Right after the training, SS-Sturmbannführer Max Wünsche and his men were sent to battle. The series of battles, which began fighting in icy conditions, has Wünsche later recalled as the toughest ones. On February 8 and 9 he used mobile protection, stopping the Russian troops which seemed unstoppable at that time, and had a serious fight in Merefa which meant big losses for the soviets. On February 10 the 1st Abteilung decided to attack with one aim: to open the supply and communication ways for Kurt Meyer and the surrounded Aufklärungsabteilung. Moving ahead along the enemies' defence line on February 11 and 12, the 1st  Abteilung received the honor of destroying the 16th antitank weapon in deep snow and with the coldest temperature. In the night of February 13, SS-Sturmbannführer Max Wünsche and his Panzerabteilung managed to open the ways of supply and communication for Kurt Meyer's surrounded units, and save them from certain death, despite the extreme weather conditions and difficult landscape. Wünsche's 1st Abteilung, which was now merged with Meyer's Aufklärungsabteilung, formed a fighting unit and continued to attack, helping to defeat the VI cavalry's protection corps on February 15. The same day they abandoned Kharkov. By February 22 the Germans had retaken what they had lost only a few weeks ago. On February 25, the same day when Wünsche received the German Cross in Gold for the aforementioned events, Wünsche once again stood out and this time his actions were worth the Knight's Cross.

Wünsche's battle unit's intelligence data revealed that strong enemies' columns were approaching the division from South. Wünsche gave his battle unit on his own initiative, without waiting for higher commands, an order to surround the enemy near Jeremejwka, towards North. This action was successful, 54 heavy weapons were destroyed (two 12,2 cm weapons by Wünsche) and the enemy lost more than 900 men. Wünsche received the Knight's Cross for this battle on February 28, 1943. On march 15 the battle over Kharkov ended, the Red square was renamed as the Leibstandarte square and the town was firmly in the hands of the II SS-Panzercorps. Many LAH men who outstood in the Kharkov battles received a short vacation in April, Max Wünsche was one of them. In June the same year Wünsche received an order to transfer to the newly formed division: 12th SS-Panzerdivision Hitlerjugend, where Wünsche became the leader of the Panzerregiment.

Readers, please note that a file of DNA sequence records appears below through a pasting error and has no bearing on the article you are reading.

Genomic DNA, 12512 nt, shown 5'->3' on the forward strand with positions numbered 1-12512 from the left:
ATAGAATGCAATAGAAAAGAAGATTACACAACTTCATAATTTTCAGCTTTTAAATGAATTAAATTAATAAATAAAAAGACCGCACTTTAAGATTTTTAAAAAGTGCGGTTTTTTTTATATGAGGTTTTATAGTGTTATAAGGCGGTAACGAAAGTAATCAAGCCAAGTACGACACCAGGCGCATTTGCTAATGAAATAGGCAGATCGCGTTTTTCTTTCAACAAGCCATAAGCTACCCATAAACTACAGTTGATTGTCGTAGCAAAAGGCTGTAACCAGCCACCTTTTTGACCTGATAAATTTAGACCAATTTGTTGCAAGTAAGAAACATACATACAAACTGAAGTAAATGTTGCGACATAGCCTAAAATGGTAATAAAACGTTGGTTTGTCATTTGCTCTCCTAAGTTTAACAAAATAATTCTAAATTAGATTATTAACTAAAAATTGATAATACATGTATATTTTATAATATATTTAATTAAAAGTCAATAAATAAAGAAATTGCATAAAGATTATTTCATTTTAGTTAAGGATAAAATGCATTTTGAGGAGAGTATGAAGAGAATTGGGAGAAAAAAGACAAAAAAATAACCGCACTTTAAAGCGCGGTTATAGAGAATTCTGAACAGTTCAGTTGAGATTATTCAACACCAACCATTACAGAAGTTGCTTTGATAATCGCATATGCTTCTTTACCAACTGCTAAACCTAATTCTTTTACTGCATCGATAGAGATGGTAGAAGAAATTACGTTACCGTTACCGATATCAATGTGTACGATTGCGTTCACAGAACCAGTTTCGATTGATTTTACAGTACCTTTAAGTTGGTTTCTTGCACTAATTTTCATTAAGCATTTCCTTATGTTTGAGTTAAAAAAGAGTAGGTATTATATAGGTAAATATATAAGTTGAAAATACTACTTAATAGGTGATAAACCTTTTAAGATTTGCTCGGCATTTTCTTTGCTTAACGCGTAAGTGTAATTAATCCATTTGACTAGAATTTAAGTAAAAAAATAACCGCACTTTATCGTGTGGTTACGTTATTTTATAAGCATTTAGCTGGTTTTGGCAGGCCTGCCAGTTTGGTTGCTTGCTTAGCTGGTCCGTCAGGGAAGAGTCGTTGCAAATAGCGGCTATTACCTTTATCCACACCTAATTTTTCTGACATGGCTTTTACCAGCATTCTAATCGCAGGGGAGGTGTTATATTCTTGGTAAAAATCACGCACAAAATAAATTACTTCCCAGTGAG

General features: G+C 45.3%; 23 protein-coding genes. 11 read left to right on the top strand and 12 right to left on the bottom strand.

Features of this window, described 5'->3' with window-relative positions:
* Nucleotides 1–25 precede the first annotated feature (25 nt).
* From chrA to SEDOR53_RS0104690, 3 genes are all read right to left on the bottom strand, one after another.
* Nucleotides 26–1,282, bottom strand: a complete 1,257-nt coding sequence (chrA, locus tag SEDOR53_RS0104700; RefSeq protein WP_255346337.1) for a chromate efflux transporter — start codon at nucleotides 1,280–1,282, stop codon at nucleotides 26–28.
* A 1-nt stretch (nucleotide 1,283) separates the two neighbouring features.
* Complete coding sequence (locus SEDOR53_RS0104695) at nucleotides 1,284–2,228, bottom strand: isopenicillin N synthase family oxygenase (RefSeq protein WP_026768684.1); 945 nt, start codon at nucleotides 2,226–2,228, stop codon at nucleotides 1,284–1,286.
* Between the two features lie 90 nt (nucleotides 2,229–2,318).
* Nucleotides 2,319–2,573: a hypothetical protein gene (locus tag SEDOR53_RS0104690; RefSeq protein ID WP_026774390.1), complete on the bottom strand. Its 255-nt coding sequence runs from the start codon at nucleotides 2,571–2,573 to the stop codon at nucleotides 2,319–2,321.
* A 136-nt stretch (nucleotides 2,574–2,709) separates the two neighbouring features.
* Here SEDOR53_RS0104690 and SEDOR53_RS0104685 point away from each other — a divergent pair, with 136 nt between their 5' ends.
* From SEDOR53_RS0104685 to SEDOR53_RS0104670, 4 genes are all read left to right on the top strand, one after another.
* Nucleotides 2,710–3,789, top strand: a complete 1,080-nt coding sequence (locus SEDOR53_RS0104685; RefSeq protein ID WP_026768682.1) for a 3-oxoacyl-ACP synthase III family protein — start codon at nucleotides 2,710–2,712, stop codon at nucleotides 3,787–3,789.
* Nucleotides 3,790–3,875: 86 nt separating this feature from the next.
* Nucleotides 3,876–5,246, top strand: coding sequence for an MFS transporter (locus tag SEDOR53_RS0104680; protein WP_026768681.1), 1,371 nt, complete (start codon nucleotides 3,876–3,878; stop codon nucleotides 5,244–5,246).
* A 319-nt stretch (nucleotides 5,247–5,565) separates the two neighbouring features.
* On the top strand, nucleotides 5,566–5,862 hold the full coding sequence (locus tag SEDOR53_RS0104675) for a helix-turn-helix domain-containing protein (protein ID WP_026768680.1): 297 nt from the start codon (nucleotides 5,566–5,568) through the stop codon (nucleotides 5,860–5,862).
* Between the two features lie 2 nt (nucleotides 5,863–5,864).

On June 6 the allies launched a marine and airborne landing operation that was the biggest in the history. By attacking the beaches and bridgeheads, the allies aimed towards the inland. British and Canadian units invaded the inland, meeting the 12th SS-Panzerdivision Hitlerjugend on June 7. During the following battles, Wünsche and his regiment crushed 219 enemy's tanks until mid-July and for his decisive leadership he received the Oak Leaves for Knight's Cross on August 11, 1944. A few days later the allies' units surrounded German divisions into the Falaise Pocket.

In the night of August 20 Wünsche along with his adjutant SS-Hauptsturmführer Isecke, SS-Untersturmführer Freitag and one wounded medical officer, began to break out of the pocket. They were traveling on foot and soon met the enemy's outpost, the wounded officer was imprisoned and Wünsche leg got injured. On August 24 Isecke separated from the others and was imprisoned. Wünsche's group now had only two members. Soon after Wünsche and Frietag found a working German vehicle and drove through the flat ground of Saint-Lambert, where they saw a town occupied by the Canadians. However, they were captured the same day as they were waiting for darkness in the bushes.

Wünsche survived the war and became the manager of an industrial factory in Wuppertal, Germany. He died at the age of 80 in Munich on April 17, 1995.